To Kill a Mockingbird by Harper Lee is considered a classic. It's a book told from the perspective of little Scout Finch. She, a long with her brother Jem and supposedly future husband Dill take a journey to maturity. They see the way the world is with it's faults and wonders. Racism and predjudice is a big factor in this story when Atticus, Jem and Scout's father, defends Tom Robinson a black man. The main feature that held my attention was the mysterious Boo Radley, the Finch's neighbour. He was rarely seen and said to only come out at night. The children fed each other's imagination with rumors about his appearance and reasons for remaining hidden, and they fantasized about how to get him out of his house.
To Kill a Mockingbird is not my usual type and it would probably have never stood out from the rest of those wonderful novels except for the fact it is one of the most famous. The book I picked up from my library was tattered and bruised from overuse.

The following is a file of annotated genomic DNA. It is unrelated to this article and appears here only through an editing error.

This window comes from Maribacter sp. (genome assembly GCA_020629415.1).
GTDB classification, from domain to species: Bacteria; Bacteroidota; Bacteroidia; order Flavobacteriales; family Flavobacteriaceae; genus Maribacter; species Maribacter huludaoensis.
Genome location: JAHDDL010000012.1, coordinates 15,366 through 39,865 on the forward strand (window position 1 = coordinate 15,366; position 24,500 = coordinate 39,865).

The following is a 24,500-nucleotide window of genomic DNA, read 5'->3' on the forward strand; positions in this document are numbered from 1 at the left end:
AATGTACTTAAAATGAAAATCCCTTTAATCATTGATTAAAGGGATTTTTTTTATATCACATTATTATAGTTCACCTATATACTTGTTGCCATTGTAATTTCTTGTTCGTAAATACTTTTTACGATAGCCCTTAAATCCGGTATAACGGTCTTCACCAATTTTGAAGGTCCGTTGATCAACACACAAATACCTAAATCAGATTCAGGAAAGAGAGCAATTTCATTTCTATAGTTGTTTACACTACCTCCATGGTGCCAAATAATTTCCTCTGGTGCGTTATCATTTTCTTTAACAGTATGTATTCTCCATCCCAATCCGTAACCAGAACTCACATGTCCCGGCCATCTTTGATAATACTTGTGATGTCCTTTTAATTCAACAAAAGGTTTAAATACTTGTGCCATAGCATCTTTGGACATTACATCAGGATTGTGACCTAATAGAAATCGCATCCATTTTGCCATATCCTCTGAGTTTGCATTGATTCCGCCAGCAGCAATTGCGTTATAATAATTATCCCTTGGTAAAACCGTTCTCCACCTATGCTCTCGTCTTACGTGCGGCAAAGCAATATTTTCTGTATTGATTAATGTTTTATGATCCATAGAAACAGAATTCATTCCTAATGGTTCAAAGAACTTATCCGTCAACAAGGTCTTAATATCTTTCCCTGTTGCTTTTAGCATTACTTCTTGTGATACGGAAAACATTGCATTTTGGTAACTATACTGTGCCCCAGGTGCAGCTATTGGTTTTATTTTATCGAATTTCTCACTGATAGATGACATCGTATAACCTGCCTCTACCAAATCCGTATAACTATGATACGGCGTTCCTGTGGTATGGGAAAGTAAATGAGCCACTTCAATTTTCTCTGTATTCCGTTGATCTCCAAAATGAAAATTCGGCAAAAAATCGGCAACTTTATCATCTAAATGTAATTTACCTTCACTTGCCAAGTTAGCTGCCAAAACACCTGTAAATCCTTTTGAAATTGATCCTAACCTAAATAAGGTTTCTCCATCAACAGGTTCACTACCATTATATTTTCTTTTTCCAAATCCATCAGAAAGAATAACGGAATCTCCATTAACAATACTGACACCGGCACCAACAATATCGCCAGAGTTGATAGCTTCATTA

I didn't think it was amazing but that was probably because I had expected more from it. Don't get me wrong it is a really good book but people shouldn't tell you it's incredible before you read it. I t deals with serious issues during troubled times so don't go bringing it with you on holidays.
I've also heard it's read in schools often but so far we've never had to study it.
My rating for this book is 7.5/10.